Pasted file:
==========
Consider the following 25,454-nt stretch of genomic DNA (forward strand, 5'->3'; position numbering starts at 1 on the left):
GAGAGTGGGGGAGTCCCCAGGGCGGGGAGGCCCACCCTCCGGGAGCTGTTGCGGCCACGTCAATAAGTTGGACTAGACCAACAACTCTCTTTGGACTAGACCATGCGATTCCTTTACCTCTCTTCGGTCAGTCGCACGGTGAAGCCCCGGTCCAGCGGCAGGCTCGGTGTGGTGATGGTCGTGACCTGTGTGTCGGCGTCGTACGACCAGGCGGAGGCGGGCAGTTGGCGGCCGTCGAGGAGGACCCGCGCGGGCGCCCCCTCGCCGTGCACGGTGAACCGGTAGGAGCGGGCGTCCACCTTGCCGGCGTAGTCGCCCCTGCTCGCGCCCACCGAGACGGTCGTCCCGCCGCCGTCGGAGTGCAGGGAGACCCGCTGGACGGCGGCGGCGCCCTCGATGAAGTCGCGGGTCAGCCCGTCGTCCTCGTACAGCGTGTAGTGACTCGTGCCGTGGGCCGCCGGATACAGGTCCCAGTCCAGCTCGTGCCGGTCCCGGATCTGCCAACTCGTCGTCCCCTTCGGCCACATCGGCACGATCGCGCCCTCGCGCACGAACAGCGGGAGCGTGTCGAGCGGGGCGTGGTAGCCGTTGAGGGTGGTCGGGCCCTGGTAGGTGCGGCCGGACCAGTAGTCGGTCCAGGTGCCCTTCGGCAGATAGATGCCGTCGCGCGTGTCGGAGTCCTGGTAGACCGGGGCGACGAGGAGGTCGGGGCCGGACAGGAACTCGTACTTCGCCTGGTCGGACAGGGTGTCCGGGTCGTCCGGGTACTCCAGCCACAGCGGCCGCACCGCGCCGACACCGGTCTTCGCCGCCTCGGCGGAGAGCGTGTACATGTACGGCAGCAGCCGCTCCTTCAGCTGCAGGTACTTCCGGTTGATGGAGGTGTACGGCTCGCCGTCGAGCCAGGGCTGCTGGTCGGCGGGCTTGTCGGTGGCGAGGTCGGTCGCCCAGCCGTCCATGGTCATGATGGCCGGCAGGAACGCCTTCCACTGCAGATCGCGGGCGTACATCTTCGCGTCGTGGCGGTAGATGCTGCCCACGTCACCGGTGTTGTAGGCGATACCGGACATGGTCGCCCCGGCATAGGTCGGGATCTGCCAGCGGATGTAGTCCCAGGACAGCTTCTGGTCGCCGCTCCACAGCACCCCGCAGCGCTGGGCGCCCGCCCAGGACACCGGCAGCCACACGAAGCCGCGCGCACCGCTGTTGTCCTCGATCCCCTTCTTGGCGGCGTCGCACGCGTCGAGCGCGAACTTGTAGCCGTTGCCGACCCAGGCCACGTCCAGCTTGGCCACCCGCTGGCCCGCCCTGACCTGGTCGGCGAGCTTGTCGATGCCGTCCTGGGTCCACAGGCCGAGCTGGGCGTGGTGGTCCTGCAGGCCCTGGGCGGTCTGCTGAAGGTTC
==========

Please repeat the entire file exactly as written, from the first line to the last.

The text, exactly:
Consider the following 25,454-nt stretch of genomic DNA (forward strand, 5'->3'; position numbering starts at 1 on the left):
GAGAGTGGGGGAGTCCCCAGGGCGGGGAGGCCCACCCTCCGGGAGCTGTTGCGGCCACGTCAATAAGTTGGACTAGACCAACAACTCTCTTTGGACTAGACCATGCGATTCCTTTACCTCTCTTCGGTCAGTCGCACGGTGAAGCCCCGGTCCAGCGGCAGGCTCGGTGTGGTGATGGTCGTGACCTGTGTGTCGGCGTCGTACGACCAGGCGGAGGCGGGCAGTTGGCGGCCGTCGAGGAGGACCCGCGCGGGCGCCCCCTCGCCGTGCACGGTGAACCGGTAGGAGCGGGCGTCCACCTTGCCGGCGTAGTCGCCCCTGCTCGCGCCCACCGAGACGGTCGTCCCGCCGCCGTCGGAGTGCAGGGAGACCCGCTGGACGGCGGCGGCGCCCTCGATGAAGTCGCGGGTCAGCCCGTCGTCCTCGTACAGCGTGTAGTGACTCGTGCCGTGGGCCGCCGGATACAGGTCCCAGTCCAGCTCGTGCCGGTCCCGGATCTGCCAACTCGTCGTCCCCTTCGGCCACATCGGCACGATCGCGCCCTCGCGCACGAACAGCGGGAGCGTGTCGAGCGGGGCGTGGTAGCCGTTGAGGGTGGTCGGGCCCTGGTAGGTGCGGCCGGACCAGTAGTCGGTCCAGGTGCCCTTCGGCAGATAGATGCCGTCGCGCGTGTCGGAGTCCTGGTAGACCGGGGCGACGAGGAGGTCGGGGCCGGACAGGAACTCGTACTTCGCCTGGTCGGACAGGGTGTCCGGGTCGTCCGGGTACTCCAGCCACAGCGGCCGCACCGCGCCGACACCGGTCTTCGCCGCCTCGGCGGAGAGCGTGTACATGTACGGCAGCAGCCGCTCCTTCAGCTGCAGGTACTTCCGGTTGATGGAGGTGTACGGCTCGCCGTCGAGCCAGGGCTGCTGGTCGGCGGGCTTGTCGGTGGCGAGGTCGGTCGCCCAGCCGTCCATGGTCATGATGGCCGGCAGGAACGCCTTCCACTGCAGATCGCGGGCGTACATCTTCGCGTCGTGGCGGTAGATGCTGCCCACGTCACCGGTGTTGTAGGCGATACCGGACATGGTCGCCCCGGCATAGGTCGGGATCTGCCAGCGGATGTAGTCCCAGGACAGCTTCTGGTCGCCGCTCCACAGCACCCCGCAGCGCTGGGCGCCCGCCCAGGACACCGGCAGCCACACGAAGCCGCGCGCACCGCTGTTGTCCTCGATCCCCTTCTTGGCGGCGTCGCACGCGTCGAGCGCGAACTTGTAGCCGTTGCCGACCCAGGCCACGTCCAGCTTGGCCACCCGCTGGCCCGCCCTGACCTGGTCGGCGAGCTTGTCGATGCCGTCCTGGGTCCACAGGCCGAGCTGGGCGTGGTGGTCCTGCAGGCCCTGGGCGGTCTGCTGAAGGTTC